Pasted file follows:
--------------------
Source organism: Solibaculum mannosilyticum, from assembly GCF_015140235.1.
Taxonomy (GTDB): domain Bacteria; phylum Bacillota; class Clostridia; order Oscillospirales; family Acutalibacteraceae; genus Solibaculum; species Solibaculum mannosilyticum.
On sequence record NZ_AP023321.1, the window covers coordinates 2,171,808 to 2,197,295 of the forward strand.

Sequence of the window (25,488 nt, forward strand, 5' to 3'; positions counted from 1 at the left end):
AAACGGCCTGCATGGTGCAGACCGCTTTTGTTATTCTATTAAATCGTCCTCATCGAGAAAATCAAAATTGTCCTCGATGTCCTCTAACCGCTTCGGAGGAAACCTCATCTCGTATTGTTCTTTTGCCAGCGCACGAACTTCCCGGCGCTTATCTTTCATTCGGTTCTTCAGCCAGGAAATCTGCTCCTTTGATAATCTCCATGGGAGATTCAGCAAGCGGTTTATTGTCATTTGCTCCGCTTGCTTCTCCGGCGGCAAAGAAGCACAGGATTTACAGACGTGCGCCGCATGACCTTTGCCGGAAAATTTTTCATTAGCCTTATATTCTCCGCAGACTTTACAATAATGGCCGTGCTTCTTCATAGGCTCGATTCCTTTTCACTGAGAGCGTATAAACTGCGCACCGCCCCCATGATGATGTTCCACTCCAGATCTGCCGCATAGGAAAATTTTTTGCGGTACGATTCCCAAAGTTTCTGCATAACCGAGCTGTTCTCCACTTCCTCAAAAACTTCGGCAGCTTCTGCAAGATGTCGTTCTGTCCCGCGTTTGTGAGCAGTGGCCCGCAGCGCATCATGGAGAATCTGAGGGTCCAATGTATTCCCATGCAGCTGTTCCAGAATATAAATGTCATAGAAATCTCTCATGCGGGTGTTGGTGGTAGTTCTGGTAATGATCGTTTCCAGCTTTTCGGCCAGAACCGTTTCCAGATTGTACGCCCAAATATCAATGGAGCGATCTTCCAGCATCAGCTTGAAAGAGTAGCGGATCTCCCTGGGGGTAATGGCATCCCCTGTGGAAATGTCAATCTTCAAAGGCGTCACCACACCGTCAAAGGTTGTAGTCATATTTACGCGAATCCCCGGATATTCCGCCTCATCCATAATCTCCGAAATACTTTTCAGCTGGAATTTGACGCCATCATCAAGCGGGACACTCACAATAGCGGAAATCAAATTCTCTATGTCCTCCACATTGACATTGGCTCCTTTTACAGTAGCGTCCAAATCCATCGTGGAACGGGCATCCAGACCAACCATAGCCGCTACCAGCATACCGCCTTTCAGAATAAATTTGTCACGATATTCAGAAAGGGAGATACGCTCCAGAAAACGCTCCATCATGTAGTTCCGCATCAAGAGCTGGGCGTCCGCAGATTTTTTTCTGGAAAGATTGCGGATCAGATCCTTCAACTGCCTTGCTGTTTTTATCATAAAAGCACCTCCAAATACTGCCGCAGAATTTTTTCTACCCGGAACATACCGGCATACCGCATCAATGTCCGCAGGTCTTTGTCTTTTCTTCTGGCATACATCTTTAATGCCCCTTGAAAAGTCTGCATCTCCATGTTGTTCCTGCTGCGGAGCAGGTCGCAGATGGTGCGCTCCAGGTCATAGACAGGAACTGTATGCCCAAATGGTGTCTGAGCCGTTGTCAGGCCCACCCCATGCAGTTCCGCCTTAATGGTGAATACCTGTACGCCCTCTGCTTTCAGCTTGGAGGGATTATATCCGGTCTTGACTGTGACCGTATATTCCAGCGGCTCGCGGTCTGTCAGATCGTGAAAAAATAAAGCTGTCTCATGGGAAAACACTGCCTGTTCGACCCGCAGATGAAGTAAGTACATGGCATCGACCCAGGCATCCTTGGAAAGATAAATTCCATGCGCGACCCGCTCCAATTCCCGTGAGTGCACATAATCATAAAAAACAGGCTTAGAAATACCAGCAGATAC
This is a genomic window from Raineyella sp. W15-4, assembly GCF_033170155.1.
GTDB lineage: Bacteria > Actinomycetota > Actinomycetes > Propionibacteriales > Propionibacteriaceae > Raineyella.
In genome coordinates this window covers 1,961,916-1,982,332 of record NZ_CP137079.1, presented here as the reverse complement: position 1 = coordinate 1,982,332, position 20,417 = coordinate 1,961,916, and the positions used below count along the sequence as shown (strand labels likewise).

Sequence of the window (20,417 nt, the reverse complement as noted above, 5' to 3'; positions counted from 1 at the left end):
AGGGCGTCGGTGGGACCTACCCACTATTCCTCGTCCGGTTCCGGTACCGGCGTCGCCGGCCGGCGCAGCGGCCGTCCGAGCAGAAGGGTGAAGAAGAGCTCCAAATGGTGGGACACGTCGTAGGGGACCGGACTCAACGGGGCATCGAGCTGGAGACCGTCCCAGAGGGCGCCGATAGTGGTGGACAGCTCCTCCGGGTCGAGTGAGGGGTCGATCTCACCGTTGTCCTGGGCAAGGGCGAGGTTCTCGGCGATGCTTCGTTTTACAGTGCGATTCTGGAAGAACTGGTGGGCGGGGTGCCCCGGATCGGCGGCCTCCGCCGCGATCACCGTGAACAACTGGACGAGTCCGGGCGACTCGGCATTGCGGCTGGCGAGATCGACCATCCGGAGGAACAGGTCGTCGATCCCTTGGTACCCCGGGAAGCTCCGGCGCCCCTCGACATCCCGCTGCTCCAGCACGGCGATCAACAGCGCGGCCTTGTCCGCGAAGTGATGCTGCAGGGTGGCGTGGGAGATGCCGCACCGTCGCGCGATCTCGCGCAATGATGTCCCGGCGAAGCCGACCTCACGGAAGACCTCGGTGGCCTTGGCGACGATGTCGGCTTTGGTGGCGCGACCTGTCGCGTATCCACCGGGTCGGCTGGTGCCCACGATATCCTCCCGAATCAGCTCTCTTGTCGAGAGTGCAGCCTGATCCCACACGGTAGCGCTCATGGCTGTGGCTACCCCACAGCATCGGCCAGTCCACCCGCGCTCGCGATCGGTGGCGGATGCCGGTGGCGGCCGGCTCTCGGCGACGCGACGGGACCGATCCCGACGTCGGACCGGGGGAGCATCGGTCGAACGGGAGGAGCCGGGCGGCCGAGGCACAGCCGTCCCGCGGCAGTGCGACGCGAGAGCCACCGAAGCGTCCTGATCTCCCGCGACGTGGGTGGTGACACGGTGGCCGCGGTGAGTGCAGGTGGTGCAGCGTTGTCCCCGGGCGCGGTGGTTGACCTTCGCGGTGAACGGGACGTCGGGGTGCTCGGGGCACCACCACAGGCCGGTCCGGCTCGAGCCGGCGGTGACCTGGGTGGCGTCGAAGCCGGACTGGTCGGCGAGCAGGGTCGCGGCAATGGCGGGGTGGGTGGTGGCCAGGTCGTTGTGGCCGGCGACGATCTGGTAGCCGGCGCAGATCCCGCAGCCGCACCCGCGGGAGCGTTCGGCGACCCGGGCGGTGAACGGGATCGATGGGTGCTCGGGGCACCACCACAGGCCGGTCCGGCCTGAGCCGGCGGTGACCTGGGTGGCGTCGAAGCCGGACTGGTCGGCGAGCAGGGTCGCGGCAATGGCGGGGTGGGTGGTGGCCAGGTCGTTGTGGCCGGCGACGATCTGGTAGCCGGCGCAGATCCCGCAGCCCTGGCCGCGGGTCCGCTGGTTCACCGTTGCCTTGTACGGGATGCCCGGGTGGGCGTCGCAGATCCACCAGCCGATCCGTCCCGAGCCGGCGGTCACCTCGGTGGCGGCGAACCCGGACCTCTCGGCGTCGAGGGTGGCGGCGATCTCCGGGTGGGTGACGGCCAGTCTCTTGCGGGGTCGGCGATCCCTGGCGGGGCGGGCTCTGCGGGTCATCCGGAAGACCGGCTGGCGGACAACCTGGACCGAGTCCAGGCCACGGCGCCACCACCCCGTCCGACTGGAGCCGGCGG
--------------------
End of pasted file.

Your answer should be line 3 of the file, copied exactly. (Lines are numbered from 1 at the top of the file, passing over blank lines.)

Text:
On sequence record NZ_AP023321.1, the window covers coordinates 2,171,808 to 2,197,295 of the forward strand.